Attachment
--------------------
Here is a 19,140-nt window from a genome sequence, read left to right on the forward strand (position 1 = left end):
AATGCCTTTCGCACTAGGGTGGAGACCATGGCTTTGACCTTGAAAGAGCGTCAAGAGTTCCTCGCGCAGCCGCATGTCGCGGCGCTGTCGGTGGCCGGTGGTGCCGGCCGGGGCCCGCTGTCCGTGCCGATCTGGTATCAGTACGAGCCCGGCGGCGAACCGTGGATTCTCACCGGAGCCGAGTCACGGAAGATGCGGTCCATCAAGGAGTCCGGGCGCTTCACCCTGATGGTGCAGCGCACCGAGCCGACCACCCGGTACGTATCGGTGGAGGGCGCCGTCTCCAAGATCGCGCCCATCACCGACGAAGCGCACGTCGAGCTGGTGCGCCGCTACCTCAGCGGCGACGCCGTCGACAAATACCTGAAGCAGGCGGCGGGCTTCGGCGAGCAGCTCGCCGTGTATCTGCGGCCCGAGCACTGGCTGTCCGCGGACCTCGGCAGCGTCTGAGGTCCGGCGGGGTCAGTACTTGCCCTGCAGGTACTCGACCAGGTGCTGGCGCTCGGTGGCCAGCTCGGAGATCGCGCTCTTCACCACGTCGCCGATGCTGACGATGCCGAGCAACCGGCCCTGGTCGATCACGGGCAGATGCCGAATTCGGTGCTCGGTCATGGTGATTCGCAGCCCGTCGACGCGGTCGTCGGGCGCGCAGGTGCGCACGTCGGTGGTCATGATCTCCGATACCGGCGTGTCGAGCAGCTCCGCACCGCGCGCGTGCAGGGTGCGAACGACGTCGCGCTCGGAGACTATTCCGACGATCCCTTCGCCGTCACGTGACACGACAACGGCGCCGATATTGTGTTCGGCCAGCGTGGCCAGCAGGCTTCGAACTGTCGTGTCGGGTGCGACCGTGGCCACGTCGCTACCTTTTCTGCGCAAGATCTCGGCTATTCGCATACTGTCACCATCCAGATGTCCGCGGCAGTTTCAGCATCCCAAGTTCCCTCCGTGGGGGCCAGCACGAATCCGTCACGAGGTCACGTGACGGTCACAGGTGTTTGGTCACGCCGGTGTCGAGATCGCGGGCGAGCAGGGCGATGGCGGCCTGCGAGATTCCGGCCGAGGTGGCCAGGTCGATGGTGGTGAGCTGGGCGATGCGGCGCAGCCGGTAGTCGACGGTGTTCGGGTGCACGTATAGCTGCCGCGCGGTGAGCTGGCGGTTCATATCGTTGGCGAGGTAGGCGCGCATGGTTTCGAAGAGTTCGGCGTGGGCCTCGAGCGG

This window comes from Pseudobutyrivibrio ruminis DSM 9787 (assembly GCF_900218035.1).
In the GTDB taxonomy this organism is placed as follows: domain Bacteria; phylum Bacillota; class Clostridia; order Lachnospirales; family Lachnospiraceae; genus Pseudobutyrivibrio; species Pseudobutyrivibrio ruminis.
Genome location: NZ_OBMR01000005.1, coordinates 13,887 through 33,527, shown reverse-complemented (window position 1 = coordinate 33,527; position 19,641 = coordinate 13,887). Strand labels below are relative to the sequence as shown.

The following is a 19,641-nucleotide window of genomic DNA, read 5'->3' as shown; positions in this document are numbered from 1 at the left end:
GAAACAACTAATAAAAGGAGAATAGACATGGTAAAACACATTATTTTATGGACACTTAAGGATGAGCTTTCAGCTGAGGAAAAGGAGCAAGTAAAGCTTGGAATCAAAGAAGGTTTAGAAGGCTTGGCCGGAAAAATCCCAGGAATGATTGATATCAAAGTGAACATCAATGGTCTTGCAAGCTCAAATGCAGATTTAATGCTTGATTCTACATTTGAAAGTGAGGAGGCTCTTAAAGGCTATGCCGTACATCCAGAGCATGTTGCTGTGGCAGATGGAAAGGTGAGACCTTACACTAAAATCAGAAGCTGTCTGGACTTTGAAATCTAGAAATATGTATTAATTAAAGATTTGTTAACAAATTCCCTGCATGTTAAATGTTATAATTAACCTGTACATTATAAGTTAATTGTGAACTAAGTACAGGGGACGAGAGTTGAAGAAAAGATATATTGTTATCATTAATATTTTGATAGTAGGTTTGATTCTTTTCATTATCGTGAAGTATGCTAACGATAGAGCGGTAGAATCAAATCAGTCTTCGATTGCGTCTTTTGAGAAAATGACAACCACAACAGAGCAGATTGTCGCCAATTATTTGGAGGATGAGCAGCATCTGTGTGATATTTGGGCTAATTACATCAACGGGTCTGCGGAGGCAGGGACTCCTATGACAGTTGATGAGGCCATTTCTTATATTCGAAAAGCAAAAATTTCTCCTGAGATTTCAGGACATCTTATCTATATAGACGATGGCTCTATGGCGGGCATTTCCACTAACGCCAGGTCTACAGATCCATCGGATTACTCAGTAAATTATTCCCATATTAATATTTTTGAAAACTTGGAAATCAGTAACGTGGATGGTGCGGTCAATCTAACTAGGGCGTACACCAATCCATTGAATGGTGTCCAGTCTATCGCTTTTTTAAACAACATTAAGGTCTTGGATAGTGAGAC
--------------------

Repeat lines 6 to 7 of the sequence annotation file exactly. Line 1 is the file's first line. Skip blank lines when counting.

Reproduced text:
The following is a 19,641-nucleotide window of genomic DNA, read 5'->3' as shown; positions in this document are numbered from 1 at the left end:
GAAACAACTAATAAAAGGAGAATAGACATGGTAAAACACATTATTTTATGGACACTTAAGGATGAGCTTTCAGCTGAGGAAAAGGAGCAAGTAAAGCTTGGAATCAAAGAAGGTTTAGAAGGCTTGGCCGGAAAAATCCCAGGAATGATTGATATCAAAGTGAACATCAATGGTCTTGCAAGCTCAAATGCAGATTTAATGCTTGATTCTACATTTGAAAGTGAGGAGGCTCTTAAAGGCTATGCCGTACATCCAGAGCATGTTGCTGTGGCAGATGGAAAGGTGAGACCTTACACTAAAATCAGAAGCTGTCTGGACTTTGAAATCTAGAAATATGTATTAATTAAAGATTTGTTAACAAATTCCCTGCATGTTAAATGTTATAATTAACCTGTACATTATAAGTTAATTGTGAACTAAGTACAGGGGACGAGAGTTGAAGAAAAGATATATTGTTATCATTAATATTTTGATAGTAGGTTTGATTCTTTTCATTATCGTGAAGTATGCTAACGATAGAGCGGTAGAATCAAATCAGTCTTCGATTGCGTCTTTTGAGAAAATGACAACCACAACAGAGCAGATTGTCGCCAATTATTTGGAGGATGAGCAGCATCTGTGTGATATTTGGGCTAATTACATCAACGGGTCTGCGGAGGCAGGGACTCCTATGACAGTTGATGAGGCCATTTCTTATATTCGAAAAGCAAAAATTTCTCCTGAGATTTCAGGACATCTTATCTATATAGACGATGGCTCTATGGCGGGCATTTCCACTAACGCCAGGTCTACAGATCCATCGGATTACTCAGTAAATTATTCCCATATTAATATTTTTGAAAACTTGGAAATCAGTAACGTGGATGGTGCGGTCAATCTAACTAGGGCGTACACCAATCCATTGAATGGTGTCCAGTCTATCGCTTTTTTAAACAACATTAAGGTCTTGGATAGTGAGAC